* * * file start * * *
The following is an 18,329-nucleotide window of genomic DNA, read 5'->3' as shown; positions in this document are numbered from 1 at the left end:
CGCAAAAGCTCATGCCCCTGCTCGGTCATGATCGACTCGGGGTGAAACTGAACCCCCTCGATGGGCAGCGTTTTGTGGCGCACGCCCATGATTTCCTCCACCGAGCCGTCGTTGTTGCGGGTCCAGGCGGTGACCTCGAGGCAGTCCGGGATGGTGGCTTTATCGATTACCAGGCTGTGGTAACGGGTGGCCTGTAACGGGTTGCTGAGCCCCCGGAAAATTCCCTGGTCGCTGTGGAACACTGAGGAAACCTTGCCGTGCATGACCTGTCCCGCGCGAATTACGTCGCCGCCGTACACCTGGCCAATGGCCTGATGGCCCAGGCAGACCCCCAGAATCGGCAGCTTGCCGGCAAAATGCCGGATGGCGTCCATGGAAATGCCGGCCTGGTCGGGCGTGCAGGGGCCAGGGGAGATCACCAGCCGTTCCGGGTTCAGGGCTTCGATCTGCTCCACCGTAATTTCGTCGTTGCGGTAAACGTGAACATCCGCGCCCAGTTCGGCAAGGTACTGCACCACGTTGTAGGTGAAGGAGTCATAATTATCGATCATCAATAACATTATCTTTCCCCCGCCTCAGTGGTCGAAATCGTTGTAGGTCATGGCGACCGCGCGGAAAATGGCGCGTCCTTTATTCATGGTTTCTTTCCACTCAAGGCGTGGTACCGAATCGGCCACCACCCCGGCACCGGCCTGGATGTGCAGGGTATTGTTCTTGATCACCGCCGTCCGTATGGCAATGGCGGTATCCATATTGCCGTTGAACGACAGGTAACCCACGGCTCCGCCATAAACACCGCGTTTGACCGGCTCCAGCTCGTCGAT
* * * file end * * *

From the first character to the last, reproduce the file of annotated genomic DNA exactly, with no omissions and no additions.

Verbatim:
The following is an 18,329-nucleotide window of genomic DNA, read 5'->3' as shown; positions in this document are numbered from 1 at the left end:
CGCAAAAGCTCATGCCCCTGCTCGGTCATGATCGACTCGGGGTGAAACTGAACCCCCTCGATGGGCAGCGTTTTGTGGCGCACGCCCATGATTTCCTCCACCGAGCCGTCGTTGTTGCGGGTCCAGGCGGTGACCTCGAGGCAGTCCGGGATGGTGGCTTTATCGATTACCAGGCTGTGGTAACGGGTGGCCTGTAACGGGTTGCTGAGCCCCCGGAAAATTCCCTGGTCGCTGTGGAACACTGAGGAAACCTTGCCGTGCATGACCTGTCCCGCGCGAATTACGTCGCCGCCGTACACCTGGCCAATGGCCTGATGGCCCAGGCAGACCCCCAGAATCGGCAGCTTGCCGGCAAAATGCCGGATGGCGTCCATGGAAATGCCGGCCTGGTCGGGCGTGCAGGGGCCAGGGGAGATCACCAGCCGTTCCGGGTTCAGGGCTTCGATCTGCTCCACCGTAATTTCGTCGTTGCGGTAAACGTGAACATCCGCGCCCAGTTCGGCAAGGTACTGCACCACGTTGTAGGTGAAGGAGTCATAATTATCGATCATCAATAACATTATCTTTCCCCCGCCTCAGTGGTCGAAATCGTTGTAGGTCATGGCGACCGCGCGGAAAATGGCGCGTCCTTTATTCATGGTTTCTTTCCACTCAAGGCGTGGTACCGAATCGGCCACCACCCCGGCACCGGCCTGGATGTGCAGGGTATTGTTCTTGATCACCGCCGTCCGTATGGCAATGGCGGTATCCATATTGCCGTTGAACGACAGGTAACCCACGGCTCCGCCATAAACACCGCGTTTGACCGGCTCCAGCTCGTCGAT